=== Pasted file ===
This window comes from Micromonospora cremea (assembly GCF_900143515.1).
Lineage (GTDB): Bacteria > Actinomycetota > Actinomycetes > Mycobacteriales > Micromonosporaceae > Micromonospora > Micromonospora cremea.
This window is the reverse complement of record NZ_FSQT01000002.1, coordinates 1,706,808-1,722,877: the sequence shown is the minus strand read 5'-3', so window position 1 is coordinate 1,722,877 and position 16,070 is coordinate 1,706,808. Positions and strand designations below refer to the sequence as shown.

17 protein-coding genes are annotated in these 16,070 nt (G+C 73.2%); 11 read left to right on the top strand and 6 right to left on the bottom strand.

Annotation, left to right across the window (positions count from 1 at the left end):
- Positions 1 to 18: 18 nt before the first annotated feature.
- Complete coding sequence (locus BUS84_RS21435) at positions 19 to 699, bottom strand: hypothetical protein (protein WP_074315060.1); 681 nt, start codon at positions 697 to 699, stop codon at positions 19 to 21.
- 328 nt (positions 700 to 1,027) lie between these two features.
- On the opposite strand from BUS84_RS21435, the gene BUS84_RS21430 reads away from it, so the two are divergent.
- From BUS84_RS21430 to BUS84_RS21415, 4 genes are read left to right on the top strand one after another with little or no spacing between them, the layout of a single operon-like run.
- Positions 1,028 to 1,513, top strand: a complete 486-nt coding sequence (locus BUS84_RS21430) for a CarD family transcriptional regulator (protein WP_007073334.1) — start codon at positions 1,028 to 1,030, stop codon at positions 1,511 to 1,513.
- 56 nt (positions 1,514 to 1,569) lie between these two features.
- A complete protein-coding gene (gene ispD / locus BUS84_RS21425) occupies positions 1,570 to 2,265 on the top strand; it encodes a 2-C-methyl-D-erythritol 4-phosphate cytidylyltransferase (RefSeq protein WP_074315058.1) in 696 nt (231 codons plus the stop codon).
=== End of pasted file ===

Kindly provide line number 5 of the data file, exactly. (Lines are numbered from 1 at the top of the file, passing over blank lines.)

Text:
Annotation, left to right across the window (positions count from 1 at the left end):